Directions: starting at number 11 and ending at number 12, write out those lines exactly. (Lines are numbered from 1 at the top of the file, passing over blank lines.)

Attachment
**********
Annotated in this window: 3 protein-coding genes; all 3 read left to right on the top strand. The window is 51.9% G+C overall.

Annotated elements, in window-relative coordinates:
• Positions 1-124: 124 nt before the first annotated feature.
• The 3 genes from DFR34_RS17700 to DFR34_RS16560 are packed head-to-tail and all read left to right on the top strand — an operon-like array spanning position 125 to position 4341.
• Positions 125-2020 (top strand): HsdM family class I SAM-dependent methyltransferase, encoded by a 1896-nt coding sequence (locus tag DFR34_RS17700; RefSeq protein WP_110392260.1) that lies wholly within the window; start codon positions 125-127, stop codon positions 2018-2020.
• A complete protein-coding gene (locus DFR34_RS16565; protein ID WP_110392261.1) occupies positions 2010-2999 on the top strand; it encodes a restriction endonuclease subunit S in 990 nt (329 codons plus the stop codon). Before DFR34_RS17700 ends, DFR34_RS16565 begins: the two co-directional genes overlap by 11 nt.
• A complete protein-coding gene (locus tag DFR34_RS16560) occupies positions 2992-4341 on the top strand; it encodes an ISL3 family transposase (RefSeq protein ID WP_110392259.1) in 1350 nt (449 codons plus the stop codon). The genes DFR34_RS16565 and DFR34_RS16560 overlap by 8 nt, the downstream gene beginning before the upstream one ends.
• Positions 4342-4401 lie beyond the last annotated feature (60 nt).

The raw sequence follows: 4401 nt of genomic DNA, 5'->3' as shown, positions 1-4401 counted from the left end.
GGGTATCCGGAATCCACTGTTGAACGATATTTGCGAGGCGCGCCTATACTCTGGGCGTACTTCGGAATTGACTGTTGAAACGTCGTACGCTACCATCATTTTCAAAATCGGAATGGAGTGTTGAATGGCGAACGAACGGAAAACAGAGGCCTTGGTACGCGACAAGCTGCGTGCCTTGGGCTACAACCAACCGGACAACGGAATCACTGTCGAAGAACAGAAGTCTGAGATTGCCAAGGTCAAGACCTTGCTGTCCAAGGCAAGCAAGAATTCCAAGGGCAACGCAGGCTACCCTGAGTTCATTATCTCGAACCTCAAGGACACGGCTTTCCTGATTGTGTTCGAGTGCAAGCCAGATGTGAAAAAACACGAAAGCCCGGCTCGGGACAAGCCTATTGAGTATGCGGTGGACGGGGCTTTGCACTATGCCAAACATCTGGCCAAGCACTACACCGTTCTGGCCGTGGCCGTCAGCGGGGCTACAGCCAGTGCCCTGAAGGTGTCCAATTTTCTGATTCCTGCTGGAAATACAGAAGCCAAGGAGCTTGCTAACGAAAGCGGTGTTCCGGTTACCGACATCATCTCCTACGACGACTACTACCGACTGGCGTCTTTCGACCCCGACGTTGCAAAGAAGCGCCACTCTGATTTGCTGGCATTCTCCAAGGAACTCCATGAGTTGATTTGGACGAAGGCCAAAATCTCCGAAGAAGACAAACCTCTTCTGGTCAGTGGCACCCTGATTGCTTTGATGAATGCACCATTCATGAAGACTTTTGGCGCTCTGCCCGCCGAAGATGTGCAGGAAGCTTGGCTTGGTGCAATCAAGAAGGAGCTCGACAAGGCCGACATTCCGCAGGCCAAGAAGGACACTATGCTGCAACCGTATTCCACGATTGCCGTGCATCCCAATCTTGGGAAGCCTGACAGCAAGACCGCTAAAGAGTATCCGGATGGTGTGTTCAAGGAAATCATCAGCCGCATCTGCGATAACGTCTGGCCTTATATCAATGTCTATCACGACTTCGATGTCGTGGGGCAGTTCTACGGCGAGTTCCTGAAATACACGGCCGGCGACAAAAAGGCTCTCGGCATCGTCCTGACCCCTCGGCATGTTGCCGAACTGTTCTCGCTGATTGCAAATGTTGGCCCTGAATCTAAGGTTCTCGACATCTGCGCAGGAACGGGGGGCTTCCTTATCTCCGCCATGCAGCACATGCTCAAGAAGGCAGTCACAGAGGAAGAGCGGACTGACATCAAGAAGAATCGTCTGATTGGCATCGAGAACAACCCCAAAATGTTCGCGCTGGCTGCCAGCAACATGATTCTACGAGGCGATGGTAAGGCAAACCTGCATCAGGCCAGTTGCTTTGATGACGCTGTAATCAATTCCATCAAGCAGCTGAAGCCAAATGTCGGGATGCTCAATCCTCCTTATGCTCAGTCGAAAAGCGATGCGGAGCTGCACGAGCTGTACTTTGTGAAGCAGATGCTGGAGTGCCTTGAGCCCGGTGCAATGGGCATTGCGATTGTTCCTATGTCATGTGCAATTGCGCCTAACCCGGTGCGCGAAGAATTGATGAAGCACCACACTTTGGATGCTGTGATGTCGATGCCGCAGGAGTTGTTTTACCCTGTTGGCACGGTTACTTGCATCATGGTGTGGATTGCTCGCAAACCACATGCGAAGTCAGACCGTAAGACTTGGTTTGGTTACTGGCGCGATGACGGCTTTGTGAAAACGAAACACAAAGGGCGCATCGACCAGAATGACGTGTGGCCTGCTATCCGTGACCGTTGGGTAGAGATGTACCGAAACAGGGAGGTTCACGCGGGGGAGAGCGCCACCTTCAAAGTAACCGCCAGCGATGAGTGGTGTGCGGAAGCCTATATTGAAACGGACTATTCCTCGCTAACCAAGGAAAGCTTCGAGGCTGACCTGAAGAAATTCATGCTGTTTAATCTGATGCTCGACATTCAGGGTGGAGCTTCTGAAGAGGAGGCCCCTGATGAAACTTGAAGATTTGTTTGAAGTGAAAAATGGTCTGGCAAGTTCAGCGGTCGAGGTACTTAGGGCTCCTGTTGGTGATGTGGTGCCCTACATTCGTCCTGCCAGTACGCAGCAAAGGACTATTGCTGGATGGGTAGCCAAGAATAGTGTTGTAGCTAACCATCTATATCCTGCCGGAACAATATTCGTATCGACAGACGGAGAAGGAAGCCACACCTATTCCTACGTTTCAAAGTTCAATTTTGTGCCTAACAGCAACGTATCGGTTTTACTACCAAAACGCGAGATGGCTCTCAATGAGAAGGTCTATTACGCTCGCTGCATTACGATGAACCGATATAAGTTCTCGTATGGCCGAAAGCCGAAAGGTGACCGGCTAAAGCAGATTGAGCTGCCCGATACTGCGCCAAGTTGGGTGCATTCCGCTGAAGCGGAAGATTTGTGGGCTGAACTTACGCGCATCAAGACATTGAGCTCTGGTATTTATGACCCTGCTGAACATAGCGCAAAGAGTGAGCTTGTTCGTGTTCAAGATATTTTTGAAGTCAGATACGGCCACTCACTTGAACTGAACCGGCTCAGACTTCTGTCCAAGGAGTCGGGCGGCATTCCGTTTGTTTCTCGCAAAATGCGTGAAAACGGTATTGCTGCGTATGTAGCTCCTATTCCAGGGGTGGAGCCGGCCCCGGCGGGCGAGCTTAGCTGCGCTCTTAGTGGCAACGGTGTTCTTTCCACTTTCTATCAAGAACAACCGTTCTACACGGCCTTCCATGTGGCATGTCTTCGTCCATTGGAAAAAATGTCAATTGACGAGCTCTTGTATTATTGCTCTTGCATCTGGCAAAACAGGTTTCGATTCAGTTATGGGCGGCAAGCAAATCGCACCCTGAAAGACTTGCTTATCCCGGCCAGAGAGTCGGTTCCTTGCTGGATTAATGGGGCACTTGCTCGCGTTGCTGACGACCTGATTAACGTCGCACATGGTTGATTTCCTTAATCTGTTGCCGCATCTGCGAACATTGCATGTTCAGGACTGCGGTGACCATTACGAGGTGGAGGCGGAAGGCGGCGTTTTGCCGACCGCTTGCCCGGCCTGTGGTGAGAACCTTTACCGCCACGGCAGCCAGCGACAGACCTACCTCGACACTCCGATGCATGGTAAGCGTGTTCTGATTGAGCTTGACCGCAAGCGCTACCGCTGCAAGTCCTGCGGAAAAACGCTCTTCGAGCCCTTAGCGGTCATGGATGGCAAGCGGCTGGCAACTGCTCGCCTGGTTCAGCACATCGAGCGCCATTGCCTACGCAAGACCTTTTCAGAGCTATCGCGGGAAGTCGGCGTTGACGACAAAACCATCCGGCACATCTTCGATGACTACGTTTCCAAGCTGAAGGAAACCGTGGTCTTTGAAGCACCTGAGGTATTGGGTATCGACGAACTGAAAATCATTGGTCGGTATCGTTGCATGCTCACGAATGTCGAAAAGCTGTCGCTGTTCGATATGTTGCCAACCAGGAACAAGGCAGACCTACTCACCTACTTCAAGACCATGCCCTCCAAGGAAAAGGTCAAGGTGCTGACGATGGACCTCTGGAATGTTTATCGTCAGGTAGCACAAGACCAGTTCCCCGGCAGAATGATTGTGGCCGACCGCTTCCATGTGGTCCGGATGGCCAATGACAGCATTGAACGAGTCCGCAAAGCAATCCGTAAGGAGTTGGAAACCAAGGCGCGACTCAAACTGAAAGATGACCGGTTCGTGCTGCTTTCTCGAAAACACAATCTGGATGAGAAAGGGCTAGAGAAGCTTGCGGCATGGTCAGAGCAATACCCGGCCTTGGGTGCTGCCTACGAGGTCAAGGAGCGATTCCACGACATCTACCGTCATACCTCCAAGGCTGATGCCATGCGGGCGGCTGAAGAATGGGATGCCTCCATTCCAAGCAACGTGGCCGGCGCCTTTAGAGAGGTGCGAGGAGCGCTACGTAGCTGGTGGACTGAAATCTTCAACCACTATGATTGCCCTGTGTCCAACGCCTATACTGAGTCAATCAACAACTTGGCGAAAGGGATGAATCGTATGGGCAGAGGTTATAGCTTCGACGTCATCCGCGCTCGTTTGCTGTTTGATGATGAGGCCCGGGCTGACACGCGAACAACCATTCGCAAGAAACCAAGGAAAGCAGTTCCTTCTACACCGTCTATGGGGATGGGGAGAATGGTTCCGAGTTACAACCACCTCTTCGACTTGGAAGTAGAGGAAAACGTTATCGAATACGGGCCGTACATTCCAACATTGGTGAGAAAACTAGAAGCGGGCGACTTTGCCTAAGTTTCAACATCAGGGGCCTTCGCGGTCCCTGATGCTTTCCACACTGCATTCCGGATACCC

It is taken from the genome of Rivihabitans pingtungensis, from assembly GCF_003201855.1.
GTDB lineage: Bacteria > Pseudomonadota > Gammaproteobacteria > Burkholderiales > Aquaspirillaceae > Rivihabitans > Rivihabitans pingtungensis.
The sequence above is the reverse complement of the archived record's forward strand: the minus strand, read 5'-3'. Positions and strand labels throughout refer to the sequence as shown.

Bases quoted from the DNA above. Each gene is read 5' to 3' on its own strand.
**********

It is taken from the genome of Rivihabitans pingtungensis, from assembly GCF_003201855.1.
GTDB lineage: Bacteria > Pseudomonadota > Gammaproteobacteria > Burkholderiales > Aquaspirillaceae > Rivihabitans > Rivihabitans pingtungensis.